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P142: Gaps in public preparedness to be a substitute decision maker and the acceptability of high school education on resuscitation and end-of-life care: a mixed-methods study

  • M. Wong (a1), M. Medor (a1), K. Yelle Labre (a1), M. Jiang (a1), J. Frank (a1), L. Fischer (a1) and W. Cheung (a1)...

Abstract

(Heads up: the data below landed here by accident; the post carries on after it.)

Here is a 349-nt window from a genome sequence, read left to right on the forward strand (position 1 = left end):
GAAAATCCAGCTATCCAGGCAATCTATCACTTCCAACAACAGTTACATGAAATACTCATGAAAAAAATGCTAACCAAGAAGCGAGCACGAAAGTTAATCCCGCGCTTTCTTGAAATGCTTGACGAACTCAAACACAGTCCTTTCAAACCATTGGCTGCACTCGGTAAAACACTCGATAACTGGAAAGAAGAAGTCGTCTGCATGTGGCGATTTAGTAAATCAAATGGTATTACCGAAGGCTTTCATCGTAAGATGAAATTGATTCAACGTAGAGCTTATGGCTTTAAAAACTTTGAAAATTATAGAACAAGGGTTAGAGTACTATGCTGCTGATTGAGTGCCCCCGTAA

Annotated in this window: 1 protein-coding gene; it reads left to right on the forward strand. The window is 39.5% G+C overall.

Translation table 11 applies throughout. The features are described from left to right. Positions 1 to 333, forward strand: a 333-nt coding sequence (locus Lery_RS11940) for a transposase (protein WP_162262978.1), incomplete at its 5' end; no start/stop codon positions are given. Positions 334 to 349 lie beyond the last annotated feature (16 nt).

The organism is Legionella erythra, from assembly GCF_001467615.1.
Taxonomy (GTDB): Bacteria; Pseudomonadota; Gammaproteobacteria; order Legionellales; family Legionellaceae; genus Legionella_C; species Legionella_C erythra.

Introduction: When a patient is incapable of making medical decisions for themselves, choices are made according to the patient's previously expressed, wishes, values, and beliefs by a substitute decision maker (SDM). While interventions to engage patients in their own advance care planning exist, little is known about public readiness to act as a SDM on behalf of a loved one. This mixed-methods survey aimed to describe attitudes, enablers and barriers to preparedness to act as a SDM, and support for a population-level curriculum on the role of an SDM in end-of-life and resuscitative care. Methods: From November 2017 to June 2018, a mixed-methods street intercept survey was conducted in Ottawa, Canada. Descriptive statistics and logistic regression analysis were used to assess predictors of preparedness to be a SDM and understand support for a high school curriculum. Responses to open-ended questions were analyzed using inductive thematic analysis. Results: The 430 respondents were mostly female (56.5%) with an average age of 33.9. Although 73.0% of respondents felt prepared to be a SDM, 41.0% of those who reported preparedness never had a meaningful conversation with loved ones about their wishes in critical illness. The only predictors of SDM preparedness were the belief that one would be a future SDM (OR 2.36 95% CI 1.34-4.17), and age 50-64 compared to age 16-17 (OR 7.46 95% CI 1.25-44.51). Thematic enablers of preparedness included an understanding of a patient's wishes, the role of the SDM and strong familial relationships. Barriers included cultural norms, family conflict, and a need for time for high stakes decisions. Most respondents (71.9%) believed that 16 year olds should learn about SDMs. They noted age appropriateness, potential developmental and societal benefit, and improved decision making, while cautioning the need for a nuanced approach respectful of different maturity levels, cultures and individual experiences. Conclusion: This study reveals a concerning gap between perceived preparedness and actions taken in preparation to be an SDM for loved ones suffering critical illness. The results also highlight the potential role for high school education to address this gap. Future studies should further explore the themes identified to inform development of resources and curricula for improved health literacy in resuscitation and end-of-life care.

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